MIS is a key backdrop in new book


For one, there’s a memorable scene in which the author spends a sleepless night in a snoring fan’s bus in the infield at Michigan International Speedway.  For another, MIS track president Roger Curtis participates in several scenes of late-night high jinks with fans.

Instead of using historic races or champion drivers, NASCAR insider Andrew Giangola explains the history and popularity of NASCAR through the eyes – and the converted school buses – of the fans. Giangola scoured the NASCAR Sprint Cup Series circuit, finding fan stories that are hilarious and heart breaking. 

It’s no surprise Michigan International Speedway, which has hosted NASCAR Sprint Cup Series Races since 1969 and boasts some of the most devoted campers in NASCAR, is the setting for several of the book’s most memorable tales of over-the-top fandom.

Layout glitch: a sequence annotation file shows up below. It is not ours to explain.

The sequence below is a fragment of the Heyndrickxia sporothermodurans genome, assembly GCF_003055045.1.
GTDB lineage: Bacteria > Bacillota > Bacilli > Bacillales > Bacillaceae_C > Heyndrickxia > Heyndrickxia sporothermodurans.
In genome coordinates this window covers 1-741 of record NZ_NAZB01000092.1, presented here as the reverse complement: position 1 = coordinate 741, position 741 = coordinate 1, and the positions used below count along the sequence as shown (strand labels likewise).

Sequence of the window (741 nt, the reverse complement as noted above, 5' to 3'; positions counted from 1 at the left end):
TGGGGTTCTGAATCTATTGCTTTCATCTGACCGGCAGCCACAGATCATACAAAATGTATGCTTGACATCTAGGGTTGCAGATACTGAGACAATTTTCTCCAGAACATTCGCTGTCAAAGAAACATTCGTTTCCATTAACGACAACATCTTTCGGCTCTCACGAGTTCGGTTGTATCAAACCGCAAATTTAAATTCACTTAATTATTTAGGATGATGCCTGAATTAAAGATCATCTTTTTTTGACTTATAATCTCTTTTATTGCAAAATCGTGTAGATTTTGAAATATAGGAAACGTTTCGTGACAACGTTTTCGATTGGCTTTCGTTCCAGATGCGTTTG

One fan known to thousands at MIS is Kevin Kent, proprietor of “Bob’s Party Bus,” an amusement park-worthy attraction thousands of race-goers experience each summer. The bus is covered inside and out with a psychedelic paint scheme in drips and streaks and splatters of florescent paint, colorful gobs slung on the walls and seats and floors. 

As Giangola writes, “When darkness falls over the race track, fans wait their turn to climb aboard the psychedelic bus, putting on 3-D glasses to view a twisting, oozing menagerie of electric blues, hot pinks, ruby reds, canary yellows and lime greens, a demented mix of color in a shifting landscape that throws anyone walking through the bus into a trippy, 60’s frame of mind.”

Kent, who was a binge-drinker for many years then surrendered his life to Christ after seeing a Christian band play at the race track, is a fixture by the back emergency exit, wearing a coat and hat speckled in neon paint, and handing out Bibles and church service DVDs.

“Before I was saved, this bus was the scene for one non-stop, hard-core party,” he said. “I used to put pasties on girls coming through. Now I give them my testimony. You could say we went from The Pasties Bus to God’s Bus.”